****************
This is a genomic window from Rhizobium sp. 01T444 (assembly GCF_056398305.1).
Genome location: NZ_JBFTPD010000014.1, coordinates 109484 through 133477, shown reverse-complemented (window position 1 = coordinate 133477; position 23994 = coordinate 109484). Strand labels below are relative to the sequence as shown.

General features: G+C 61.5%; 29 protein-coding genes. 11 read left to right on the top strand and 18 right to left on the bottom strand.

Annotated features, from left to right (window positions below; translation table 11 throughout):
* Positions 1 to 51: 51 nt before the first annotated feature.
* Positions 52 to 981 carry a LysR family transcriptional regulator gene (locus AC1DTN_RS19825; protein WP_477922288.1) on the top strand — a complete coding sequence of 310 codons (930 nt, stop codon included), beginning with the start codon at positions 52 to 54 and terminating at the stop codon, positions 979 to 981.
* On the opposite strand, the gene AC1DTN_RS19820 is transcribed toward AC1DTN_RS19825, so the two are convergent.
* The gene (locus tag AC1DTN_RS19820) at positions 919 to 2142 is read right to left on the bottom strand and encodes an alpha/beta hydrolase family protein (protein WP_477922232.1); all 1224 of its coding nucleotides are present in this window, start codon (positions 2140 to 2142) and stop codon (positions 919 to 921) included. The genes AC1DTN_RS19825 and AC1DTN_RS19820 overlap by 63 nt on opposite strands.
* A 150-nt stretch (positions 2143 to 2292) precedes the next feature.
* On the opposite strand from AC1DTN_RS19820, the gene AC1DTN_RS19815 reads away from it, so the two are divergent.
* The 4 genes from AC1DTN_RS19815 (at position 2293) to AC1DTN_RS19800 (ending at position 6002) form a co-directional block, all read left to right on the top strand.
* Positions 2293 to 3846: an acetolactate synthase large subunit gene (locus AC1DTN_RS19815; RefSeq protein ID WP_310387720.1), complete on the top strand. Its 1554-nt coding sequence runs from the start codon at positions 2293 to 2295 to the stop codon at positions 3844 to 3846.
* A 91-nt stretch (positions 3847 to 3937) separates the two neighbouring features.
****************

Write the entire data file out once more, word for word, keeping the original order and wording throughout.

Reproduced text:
This is a genomic window from Rhizobium sp. 01T444 (assembly GCF_056398305.1).
Genome location: NZ_JBFTPD010000014.1, coordinates 109484 through 133477, shown reverse-complemented (window position 1 = coordinate 133477; position 23994 = coordinate 109484). Strand labels below are relative to the sequence as shown.

General features: G+C 61.5%; 29 protein-coding genes. 11 read left to right on the top strand and 18 right to left on the bottom strand.

Annotated features, from left to right (window positions below; translation table 11 throughout):
* Positions 1 to 51: 51 nt before the first annotated feature.
* Positions 52 to 981 carry a LysR family transcriptional regulator gene (locus AC1DTN_RS19825; protein WP_477922288.1) on the top strand — a complete coding sequence of 310 codons (930 nt, stop codon included), beginning with the start codon at positions 52 to 54 and terminating at the stop codon, positions 979 to 981.
* On the opposite strand, the gene AC1DTN_RS19820 is transcribed toward AC1DTN_RS19825, so the two are convergent.
* The gene (locus tag AC1DTN_RS19820) at positions 919 to 2142 is read right to left on the bottom strand and encodes an alpha/beta hydrolase family protein (protein WP_477922232.1); all 1224 of its coding nucleotides are present in this window, start codon (positions 2140 to 2142) and stop codon (positions 919 to 921) included. The genes AC1DTN_RS19825 and AC1DTN_RS19820 overlap by 63 nt on opposite strands.
* A 150-nt stretch (positions 2143 to 2292) precedes the next feature.
* On the opposite strand from AC1DTN_RS19820, the gene AC1DTN_RS19815 reads away from it, so the two are divergent.
* The 4 genes from AC1DTN_RS19815 (at position 2293) to AC1DTN_RS19800 (ending at position 6002) form a co-directional block, all read left to right on the top strand.
* Positions 2293 to 3846: an acetolactate synthase large subunit gene (locus AC1DTN_RS19815; RefSeq protein ID WP_310387720.1), complete on the top strand. Its 1554-nt coding sequence runs from the start codon at positions 2293 to 2295 to the stop codon at positions 3844 to 3846.
* A 91-nt stretch (positions 3847 to 3937) separates the two neighbouring features.